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Home>Levelset Community>Legal Help>I did multiple jobs like I do every year for a homeowner, through their "property MGMNT resource", and all the sudden she freaked out this year and said im not getting paid for anything, approx $15,000+, right before XMAS eve and now im evicted from my home and really in trouble here, where can I get help?

I did multiple jobs like I do every year for a homeowner, through their "property MGMNT resource", and all the sudden she freaked out this year and said im not getting paid for anything, approx $15,000+, right before XMAS eve and now im evicted from my home and really in trouble here, where can I get help?

FloridaRecovery OptionsRight to Lien

I did multiple jobs like I do every year now (over 5 years straight), for 2 particular homeowners, through their "property MGMNT resource", and all the sudden she (Prop MGR) freaked out this year and said im not getting paid for anything, approx $15,000+, right before XMAS eve and now im evicted from my home, amongst many other horrible consequences since I was 100% counting on every penny, and I am really in trouble here, where can I get help? Apparently I don't qualify for the Liens since I never gave them the (Step 1 of 3) Notice of working in your home thing....which I DEF will now to every soul on earth - IF my entire biz and life are not ruined, which as of now they really both are....Just the worst timing possible for this. I have loads and loads of evidence and they both still have $1,000's in equipment alone sitting in their homes, of which I have the serial #s, boxes, etc for.......Please tell me something I can do....Thank you

1 reply

Jan 21, 2019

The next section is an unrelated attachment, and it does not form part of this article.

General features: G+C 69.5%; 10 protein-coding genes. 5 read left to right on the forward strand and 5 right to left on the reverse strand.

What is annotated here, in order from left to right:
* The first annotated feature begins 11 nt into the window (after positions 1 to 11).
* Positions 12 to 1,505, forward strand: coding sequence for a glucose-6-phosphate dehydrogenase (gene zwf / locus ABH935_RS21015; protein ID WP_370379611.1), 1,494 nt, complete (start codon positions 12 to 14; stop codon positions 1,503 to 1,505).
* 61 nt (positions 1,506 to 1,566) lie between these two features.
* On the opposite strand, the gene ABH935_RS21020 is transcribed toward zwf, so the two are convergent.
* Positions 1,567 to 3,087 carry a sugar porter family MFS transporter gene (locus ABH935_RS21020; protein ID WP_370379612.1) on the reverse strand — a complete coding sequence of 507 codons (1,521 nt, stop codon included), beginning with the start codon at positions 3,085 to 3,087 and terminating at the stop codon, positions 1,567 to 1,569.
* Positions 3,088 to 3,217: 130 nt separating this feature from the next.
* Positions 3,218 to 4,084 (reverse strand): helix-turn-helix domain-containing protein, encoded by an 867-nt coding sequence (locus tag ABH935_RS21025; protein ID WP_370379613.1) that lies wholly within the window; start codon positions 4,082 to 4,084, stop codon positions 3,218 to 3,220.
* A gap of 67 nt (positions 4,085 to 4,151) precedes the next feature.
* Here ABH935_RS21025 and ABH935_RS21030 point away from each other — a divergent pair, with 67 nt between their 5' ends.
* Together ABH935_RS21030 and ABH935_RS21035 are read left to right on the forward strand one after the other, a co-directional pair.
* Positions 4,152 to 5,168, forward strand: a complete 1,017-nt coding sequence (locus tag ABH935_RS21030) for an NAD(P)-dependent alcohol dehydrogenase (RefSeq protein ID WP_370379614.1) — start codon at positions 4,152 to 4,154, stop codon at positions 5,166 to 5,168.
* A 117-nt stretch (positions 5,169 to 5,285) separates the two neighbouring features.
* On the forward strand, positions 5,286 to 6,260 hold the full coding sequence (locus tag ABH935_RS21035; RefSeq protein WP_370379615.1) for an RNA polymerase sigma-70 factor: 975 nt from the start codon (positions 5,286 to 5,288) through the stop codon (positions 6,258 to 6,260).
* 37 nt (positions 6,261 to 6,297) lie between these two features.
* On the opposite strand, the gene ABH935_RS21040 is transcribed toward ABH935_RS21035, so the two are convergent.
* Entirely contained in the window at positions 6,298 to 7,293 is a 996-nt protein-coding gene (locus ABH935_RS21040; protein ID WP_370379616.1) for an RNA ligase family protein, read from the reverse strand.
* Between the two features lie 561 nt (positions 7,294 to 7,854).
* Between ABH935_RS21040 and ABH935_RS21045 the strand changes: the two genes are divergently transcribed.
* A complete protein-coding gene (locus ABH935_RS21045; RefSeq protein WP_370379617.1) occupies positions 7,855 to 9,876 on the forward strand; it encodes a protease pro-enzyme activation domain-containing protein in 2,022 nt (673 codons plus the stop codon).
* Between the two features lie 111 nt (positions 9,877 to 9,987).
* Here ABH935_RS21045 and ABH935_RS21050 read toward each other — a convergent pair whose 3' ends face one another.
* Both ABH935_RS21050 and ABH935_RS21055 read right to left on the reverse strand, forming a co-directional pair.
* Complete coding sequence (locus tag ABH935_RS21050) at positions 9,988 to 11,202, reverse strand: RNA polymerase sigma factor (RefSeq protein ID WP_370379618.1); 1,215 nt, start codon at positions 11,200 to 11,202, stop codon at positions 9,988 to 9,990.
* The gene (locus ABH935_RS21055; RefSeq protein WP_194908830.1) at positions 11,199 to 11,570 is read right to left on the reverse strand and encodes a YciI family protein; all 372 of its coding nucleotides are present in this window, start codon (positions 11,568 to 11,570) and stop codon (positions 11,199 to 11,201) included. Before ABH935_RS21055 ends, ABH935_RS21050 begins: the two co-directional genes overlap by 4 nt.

There's a lot going on here, so I'm going to cover a lot of ground - bear with me! First, mechanics liens are usually the strongest remedy possible when it comes to construction payment recovery. Of course, there are deadlines and requirements that must be followed in order to preserve the right to lien - including preliminary notice rules (which we discuss in this article: Florida’s Notice to Owner (NTO) Requirement). However, those notice rules don't apply to everyone. There's a chance that notice was not required, and therefore, that filing mechanics liens would not be prohibited simply due to the failure to provide notice. For one, parties that are hired directly by the property owner are not required to send a Notice to Owner. For another, laborers, regardless of who they're hired by, do not need to send Notice to Owner. The Florida mechanics lien statute (at § 713.01(16)) defines a laborer as "any person other than an architect, landscape architect, engineer, surveyor and mapper, and the like who, under properly authorized contract, personally performs on the site of the improvement labor or services for improving real property and does not furnish materials or labor service of others." Thus, if that definition fits, there's a strong chance a claimant could file their lien despite not having first sent notice. For the other Florida mechanics lien rules and requirements, these resources should be helpful: (1) Florida Lien & Notice FAQs, and (2) How to File a Florida mechanics lien. Finally, it's worth mentioning that when work is performed on separate properties, typically, separate lien claims would be necessary, which zlien discusses here: Can You Group Multiple Projects and Properties Into One Mechanics Lien? Further, regardless of whether the claimant has a valid and enforceable right to lien, the mere threat of lien is often enough to force payment. This is often done via a Notice of Intent to Lien, which zlien discusses further in this article: What is a Notice of Intent to Lien? Outside of the mechanics lien process, there are also a number of potential options - including legal action under a breach of contract or unjust enrichment theories, to name two options. Before taking legal action (or when legal action is unfeasible), merely threatening that legal action might work to force payment - especially where that threat is sent via attorney. Finally, while it might not be an option to recover everything that's owed, claimants can use small claims court for efficient access to Florida Courts, though claims cannot exceed $5,000 in Florida small claims court. As for recovering equipment - complaining to the sheriff that equipment has been stolen or at least that the owner refuses to allow you to recover it could help to get that equipment back.
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